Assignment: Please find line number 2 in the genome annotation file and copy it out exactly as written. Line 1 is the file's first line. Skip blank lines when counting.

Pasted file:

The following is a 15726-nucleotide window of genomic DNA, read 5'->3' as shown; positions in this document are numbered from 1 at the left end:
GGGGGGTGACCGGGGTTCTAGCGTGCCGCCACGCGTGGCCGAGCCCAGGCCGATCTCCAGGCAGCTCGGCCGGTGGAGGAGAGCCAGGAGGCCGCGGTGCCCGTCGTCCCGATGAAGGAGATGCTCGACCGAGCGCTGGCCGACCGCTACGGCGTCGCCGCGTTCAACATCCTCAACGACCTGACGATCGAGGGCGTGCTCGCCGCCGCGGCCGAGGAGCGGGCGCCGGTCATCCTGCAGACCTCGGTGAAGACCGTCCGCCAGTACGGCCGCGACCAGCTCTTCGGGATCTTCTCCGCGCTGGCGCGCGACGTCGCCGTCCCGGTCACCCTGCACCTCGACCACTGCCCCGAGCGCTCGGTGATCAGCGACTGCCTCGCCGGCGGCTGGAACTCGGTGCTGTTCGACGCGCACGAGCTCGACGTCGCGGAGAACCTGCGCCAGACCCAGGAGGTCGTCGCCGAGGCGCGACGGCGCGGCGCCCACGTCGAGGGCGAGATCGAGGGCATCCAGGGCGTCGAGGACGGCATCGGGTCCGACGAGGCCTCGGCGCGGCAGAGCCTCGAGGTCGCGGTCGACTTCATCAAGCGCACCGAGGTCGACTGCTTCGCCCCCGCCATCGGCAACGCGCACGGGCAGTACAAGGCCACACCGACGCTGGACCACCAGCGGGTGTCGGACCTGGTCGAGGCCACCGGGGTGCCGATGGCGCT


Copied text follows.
GGGGGGTGACCGGGGTTCTAGCGTGCCGCCACGCGTGGCCGAGCCCAGGCCGATCTCCAGGCAGCTCGGCCGGTGGAGGAGAGCCAGGAGGCCGCGGTGCCCGTCGTCCCGATGAAGGAGATGCTCGACCGAGCGCTGGCCGACCGCTACGGCGTCGCCGCGTTCAACATCCTCAACGACCTGACGATCGAGGGCGTGCTCGCCGCCGCGGCCGAGGAGCGGGCGCCGGTCATCCTGCAGACCTCGGTGAAGACCGTCCGCCAGTACGGCCGCGACCAGCTCTTCGGGATCTTCTCCGCGCTGGCGCGCGACGTCGCCGTCCCGGTCACCCTGCACCTCGACCACTGCCCCGAGCGCTCGGTGATCAGCGACTGCCTCGCCGGCGGCTGGAACTCGGTGCTGTTCGACGCGCACGAGCTCGACGTCGCGGAGAACCTGCGCCAGACCCAGGAGGTCGTCGCCGAGGCGCGACGGCGCGGCGCCCACGTCGAGGGCGAGATCGAGGGCATCCAGGGCGTCGAGGACGGCATCGGGTCCGACGAGGCCTCGGCGCGGCAGAGCCTCGAGGTCGCGGTCGACTTCATCAAGCGCACCGAGGTCGACTGCTTCGCCCCCGCCATCGGCAACGCGCACGGGCAGTACAAGGCCACACCGACGCTGGACCACCAGCGGGTGTCGGACCTGGTCGAGGCCACCGGGGTGCCGATGGCGCT